On collectively assigning features to artifacts

Authors

DOI:

https://doi.org/10.4013/fsu.2021.223.07

Abstract

The common notion of artifacts characterizes them as the products of successful activities of their makers, guided by intentions that such objects would instantiate certain features, such as their specific functions. Many counterexamples, however, reveal the unsuitability of the common notion. In the face of this acknowledgment, the paper explores the possibility that features of artifacts, and more specifically, the possession of their functions, may arise, at least partially, from collective assignments. In order to achieve the mentioned goal, the paper critically examines some notions and theses put forward by John Searle (1996; 2010) and others. Its main result, however, consists in offering and elucidating an original thesis, namely, that the functions of many artifacts would be maintained, partially, by forms of continuous collective intentionality, which can involve conscious or unconscious, active or inactive collective intentional states.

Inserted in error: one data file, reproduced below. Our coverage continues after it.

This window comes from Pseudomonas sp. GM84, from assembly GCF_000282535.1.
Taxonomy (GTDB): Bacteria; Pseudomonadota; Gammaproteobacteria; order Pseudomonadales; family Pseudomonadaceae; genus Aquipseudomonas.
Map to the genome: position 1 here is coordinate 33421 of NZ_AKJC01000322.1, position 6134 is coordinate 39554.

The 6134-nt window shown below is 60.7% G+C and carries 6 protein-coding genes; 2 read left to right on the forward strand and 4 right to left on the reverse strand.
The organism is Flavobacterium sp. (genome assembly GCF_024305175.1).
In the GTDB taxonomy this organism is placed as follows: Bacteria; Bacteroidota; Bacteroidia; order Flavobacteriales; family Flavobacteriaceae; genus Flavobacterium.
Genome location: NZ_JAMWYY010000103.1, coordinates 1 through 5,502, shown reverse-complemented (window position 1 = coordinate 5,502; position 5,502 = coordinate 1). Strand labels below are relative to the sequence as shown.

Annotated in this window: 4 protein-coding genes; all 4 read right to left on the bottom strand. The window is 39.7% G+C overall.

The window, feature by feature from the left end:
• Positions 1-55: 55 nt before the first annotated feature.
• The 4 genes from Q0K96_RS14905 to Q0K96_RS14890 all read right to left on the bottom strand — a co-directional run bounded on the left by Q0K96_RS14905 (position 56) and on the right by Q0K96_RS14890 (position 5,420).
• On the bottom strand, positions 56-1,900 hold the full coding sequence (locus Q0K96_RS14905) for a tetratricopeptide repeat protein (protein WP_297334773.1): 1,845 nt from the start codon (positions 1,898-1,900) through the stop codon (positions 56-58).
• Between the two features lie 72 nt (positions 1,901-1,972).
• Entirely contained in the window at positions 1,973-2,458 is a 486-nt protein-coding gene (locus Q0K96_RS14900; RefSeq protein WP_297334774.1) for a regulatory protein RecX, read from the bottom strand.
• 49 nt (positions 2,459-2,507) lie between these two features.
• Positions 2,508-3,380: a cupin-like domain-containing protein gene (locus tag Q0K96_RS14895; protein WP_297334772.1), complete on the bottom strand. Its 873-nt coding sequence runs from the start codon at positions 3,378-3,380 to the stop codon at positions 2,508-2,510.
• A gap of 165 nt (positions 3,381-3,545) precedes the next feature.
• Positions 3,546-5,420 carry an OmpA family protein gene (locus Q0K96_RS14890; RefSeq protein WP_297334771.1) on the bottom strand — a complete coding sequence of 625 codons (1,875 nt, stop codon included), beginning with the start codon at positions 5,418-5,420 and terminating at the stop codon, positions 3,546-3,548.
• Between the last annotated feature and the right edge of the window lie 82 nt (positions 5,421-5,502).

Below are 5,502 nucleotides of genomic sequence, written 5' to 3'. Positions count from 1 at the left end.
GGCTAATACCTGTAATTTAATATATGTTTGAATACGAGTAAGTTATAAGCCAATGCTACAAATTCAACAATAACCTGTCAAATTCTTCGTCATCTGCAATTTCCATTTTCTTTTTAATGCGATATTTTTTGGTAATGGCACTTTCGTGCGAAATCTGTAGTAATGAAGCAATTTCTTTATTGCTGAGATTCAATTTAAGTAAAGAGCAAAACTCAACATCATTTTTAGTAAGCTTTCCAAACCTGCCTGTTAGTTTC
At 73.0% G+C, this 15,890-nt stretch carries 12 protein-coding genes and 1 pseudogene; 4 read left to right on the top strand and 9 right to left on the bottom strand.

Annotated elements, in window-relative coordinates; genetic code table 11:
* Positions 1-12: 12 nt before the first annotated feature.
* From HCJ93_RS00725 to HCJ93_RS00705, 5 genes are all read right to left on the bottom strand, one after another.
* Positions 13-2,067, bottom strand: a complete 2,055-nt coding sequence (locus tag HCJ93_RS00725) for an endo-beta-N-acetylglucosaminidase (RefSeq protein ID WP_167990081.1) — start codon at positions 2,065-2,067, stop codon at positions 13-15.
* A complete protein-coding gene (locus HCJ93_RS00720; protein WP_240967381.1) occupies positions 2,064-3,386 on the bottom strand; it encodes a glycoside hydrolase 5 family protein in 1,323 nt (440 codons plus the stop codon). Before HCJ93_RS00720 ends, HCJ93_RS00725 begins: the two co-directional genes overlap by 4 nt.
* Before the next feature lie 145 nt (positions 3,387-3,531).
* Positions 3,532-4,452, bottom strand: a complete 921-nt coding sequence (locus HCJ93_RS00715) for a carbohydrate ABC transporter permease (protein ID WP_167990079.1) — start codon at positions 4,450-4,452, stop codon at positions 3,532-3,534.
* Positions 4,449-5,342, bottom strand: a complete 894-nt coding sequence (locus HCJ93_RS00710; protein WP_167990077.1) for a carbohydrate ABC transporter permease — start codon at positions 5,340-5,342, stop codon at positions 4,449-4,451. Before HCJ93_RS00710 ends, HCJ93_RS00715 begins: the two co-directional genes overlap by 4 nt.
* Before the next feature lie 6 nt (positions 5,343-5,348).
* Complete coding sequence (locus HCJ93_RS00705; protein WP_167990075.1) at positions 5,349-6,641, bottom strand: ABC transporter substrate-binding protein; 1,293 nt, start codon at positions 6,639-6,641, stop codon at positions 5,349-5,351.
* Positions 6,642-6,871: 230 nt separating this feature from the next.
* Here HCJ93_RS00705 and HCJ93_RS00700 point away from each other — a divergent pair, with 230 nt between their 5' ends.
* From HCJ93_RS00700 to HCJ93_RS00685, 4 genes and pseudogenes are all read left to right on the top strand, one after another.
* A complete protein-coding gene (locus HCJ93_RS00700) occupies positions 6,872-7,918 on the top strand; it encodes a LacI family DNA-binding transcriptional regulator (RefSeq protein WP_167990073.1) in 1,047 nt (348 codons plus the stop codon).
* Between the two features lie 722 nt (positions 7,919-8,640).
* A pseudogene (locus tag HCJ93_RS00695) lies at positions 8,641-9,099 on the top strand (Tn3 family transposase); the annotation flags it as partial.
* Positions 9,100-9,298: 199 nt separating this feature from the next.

Keywords: Artifacts, assignment of function, collective intentionality, maintenance of function.

Author Biography

Rodrigo A. dos S. Gouvea, Universidade Federal do Rio de Janeiro

Professor of Philosophy at Universidade Federal of Rio de Janeiro (UFRJ)

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Published

2021-11-01

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Section

Articles